Viewers: in countries Watching now:
In this course, author Lisa Cron digs into the craft of writing a compelling story based on what the brain is wired to respond to in every story we hear. Whether you're writing a story from scratch, or revising your story for the umpteenth time, this course offers practical how-to advice, then illustrates it using before-and-after examples. Discover how to craft a first page, zero in on your story's point, create empathy, find a character's secret goals and inner issues, translate generics into specifics, write for suspense, create cause-and-effect connections, build momentum and tension, and deftly implement setups, payoffs, flashbacks, subplots, and foreshadowing.
It's always amazed me that although paintings are flat, they can suggest the physical and emotional depth of reality. The same is true of stories. After all, stories are merely words on a page, completely linear, and yet they're capable of creating the experience of life's multilayered three-dimensional richness in the reader's mind. How does the writer accomplish this? By weaving ongoing subplots, relevant flashbacks, and hints of the future--that is, foreshadowing-- into what's happening in the moment.
This is crucial since subplots give prospective, foreshadowing helps shape the readers expectations, and information culled from backstory and flashbacks help the protagonist decide what to do next. It's just like in real life. We are wired to use both the past and any auxiliary info we can summon to evaluate the present. Your goal as a writer is to be sure your story has these multiple layers and then to make sure the information you're weaving in comes at the exact right moment.
So the reader sees it as necessary, rather than as one of those deadly digressions. Let's start with subplots. Subplots flesh out the story in countless ways. They can complicate the main storyline, provide the why behind the protagonist's action, plug up any other ways of gaping plot holes, introduce characters who will soon play a pivotal role, and show us things that are happening concurrently. But all subplots have three things in common.
One, they all arc, meaning they have a resolution. Everything they set up pays off. Two, they all impact on the main storyline in some way. Three, they all dovetail back into the main storyline, moving it forward. In short, a subplot's reason for being is always to serve the main storyline. The same is true of flashbacks and backstory, which are both cut from the same cloth, things that happened before the story began. What's the difference between them? A flashback stops the story and is a scene itself, usually complete with dialogue.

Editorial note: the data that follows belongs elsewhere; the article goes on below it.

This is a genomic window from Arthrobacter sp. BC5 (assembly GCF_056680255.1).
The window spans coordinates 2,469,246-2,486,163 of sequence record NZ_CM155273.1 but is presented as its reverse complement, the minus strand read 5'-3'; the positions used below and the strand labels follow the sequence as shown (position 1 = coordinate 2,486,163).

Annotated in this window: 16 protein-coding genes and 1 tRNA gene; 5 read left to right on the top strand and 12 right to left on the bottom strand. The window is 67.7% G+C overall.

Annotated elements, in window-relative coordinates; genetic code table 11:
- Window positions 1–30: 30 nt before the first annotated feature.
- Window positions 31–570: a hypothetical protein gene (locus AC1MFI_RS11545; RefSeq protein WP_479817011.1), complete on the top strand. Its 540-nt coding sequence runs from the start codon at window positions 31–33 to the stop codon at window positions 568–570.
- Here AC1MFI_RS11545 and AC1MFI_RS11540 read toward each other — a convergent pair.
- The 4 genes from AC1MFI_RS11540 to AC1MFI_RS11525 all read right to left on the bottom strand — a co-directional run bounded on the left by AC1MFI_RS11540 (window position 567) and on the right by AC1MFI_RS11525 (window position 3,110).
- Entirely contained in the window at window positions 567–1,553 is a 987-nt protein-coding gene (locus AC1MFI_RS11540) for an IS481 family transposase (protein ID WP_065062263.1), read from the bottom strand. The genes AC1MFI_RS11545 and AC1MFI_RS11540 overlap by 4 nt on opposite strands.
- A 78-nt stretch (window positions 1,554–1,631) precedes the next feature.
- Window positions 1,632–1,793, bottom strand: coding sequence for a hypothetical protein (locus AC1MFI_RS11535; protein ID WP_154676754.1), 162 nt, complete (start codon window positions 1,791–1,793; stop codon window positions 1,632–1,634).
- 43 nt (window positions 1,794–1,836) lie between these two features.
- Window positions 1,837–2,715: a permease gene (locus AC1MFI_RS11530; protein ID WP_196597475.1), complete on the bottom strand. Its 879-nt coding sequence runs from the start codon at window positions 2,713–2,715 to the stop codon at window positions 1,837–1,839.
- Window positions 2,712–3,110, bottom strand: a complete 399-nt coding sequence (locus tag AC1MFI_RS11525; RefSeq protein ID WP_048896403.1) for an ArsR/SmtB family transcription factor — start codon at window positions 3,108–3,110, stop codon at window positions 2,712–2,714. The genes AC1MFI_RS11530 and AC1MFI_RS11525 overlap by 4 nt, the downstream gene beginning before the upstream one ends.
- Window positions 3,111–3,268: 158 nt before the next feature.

On the other hand, bits of backstory are woven into the present. They tend to be mere snippets, fragments of memory that run through the protagonist's mind as he experiences and evaluates what's happening in the moment. The key question is how do you know exactly when to weave in flashbacks and subplots? Luckily, there's a simple set of clear cause and effect guidelines. First, there's a specific need or cause that triggers the flashback.
The only reason to go into a flashback or subplot scene is that without it what happens next in the main storyline won't quite make sense. Second, that cause needs to be clear from the moment you ease into the scene, so the reader knows why it's relevant. Third, when the scene ends, the information it provided must immediately affect-- that is, change--how the reader sees the story from that point on.
Finally, let's talk about foreshadowing. Foreshadowing hints at what's to come, which is often what pulls the reader in. Instead of squashing suspense, foreshadowing often spurs it. For instance, starting a chapter with, "Tonight was the night I would be fired," gives the reader a yardstick by which they then evaluate everything that happens as they eagerly await what it is that will actually get the protagonist fired.
Foreshadowing is also an incredibly useful tool when you know that your protagonist will soon be doing something that's out of the ordinary, either because it's something that you would never do, or because it's physically impossible. You can use foreshadowing to make just about anything believable. Here's how: long before the story demands your protagonist do something they otherwise wouldn't or couldn't, like fly or speak ancient Aramaic, you need to let us know that they have that ability by either showing them doing it long before the story actually hinges on it, or by giving us enough clues along the way so that when they do it it's not only believable, but satisfying.
It's mastering the art of weaving in and out of subplots, flashbacks, and foreshadowing that enables you to give perspective to the story you're telling. This is a big part of what makes stories feel just like life.
There are currently no FAQs about Writing Fundamentals: The Craft of Story.
Access exercise files from a button right under the course name.
Search within course videos and transcripts, and jump right to the results.
Remove icons showing you already watched videos if you want to start over.
Make the video wide, narrow, full-screen, or pop the player out of the page into its own window.
Click on text in the transcript to jump to that spot in the video. As the video plays, the relevant spot in the transcript will be highlighted.